"If the federal government may determine the wages and hours of employees in the internal commerce of a state, because of their relation to cost and prices and their indirect effect upon interstate commerce, it would seem that a similar control might be exerted over other elements of cost, also affecting prices, such as the number of employees, rents, advertising, methods of doing business, etc. All the processes of production and distribution that enter into cost could likewise be controlled. * * * The government also makes the point that efforts to enact state legislation establishing high labor standards have been impeded by the belief that, unless similar action is taken generally, commerce will be diverted from the states adopting such standards, and that this fear of diversion has led to demands for federal legislation on the subject of wages and hours. The apparent implication is that the federal authority under the commerce clause should be deemed to extend to the establishment of rules to govern wages and hours in intrastate trade and industry generally throughout the country, thus overriding the authority of the states to deal with domestic problems arising from labor conditions in their internal commerce.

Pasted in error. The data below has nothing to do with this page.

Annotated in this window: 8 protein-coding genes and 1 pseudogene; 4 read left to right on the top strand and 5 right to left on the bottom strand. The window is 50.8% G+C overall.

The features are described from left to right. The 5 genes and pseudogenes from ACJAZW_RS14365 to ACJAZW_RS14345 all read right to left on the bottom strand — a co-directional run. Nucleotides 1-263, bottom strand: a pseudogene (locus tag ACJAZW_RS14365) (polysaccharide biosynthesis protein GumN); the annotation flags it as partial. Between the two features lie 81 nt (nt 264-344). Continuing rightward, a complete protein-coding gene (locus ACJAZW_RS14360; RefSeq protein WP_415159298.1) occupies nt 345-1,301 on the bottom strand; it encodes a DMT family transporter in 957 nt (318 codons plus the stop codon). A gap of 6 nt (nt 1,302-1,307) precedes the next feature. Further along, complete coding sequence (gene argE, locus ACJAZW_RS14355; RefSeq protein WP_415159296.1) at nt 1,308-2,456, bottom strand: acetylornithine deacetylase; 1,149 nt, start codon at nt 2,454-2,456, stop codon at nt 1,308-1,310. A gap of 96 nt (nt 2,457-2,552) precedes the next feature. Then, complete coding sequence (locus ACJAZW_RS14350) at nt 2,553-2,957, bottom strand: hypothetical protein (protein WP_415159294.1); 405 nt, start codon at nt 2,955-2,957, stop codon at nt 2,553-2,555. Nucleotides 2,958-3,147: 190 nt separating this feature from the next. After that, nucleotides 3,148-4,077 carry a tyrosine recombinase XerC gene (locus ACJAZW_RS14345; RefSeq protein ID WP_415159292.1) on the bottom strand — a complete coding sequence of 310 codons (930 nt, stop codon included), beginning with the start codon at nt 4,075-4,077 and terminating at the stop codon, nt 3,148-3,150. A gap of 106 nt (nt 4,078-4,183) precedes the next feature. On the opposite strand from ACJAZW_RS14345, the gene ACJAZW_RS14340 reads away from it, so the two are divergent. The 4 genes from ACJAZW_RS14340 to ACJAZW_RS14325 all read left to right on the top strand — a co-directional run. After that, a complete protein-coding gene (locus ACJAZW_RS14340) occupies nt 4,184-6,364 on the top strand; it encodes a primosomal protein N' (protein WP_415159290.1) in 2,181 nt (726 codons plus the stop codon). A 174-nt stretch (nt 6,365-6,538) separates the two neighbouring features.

"It is not the province of the Court to consider the economic advantages or disadvantages of such a centralized system. It is sufficient to say that the Federal Constitution does not provide for it. * * * The authority of the federal government may not be pushed to such an extreme as to destroy the distinction, which the commerce clause itself establishes, between commerce `among the several States' and the internal concerns of a state."
The National Labor Relations Act, if it be so construed as to warrant interference with and control of plaintiff's relation with its production employees, cannot be sustained as valid legislation under the Commerce Clause, and is in violation of the Tenth Amendment as an invasion of the control over purely local affairs thereby reserved to the states and to the people.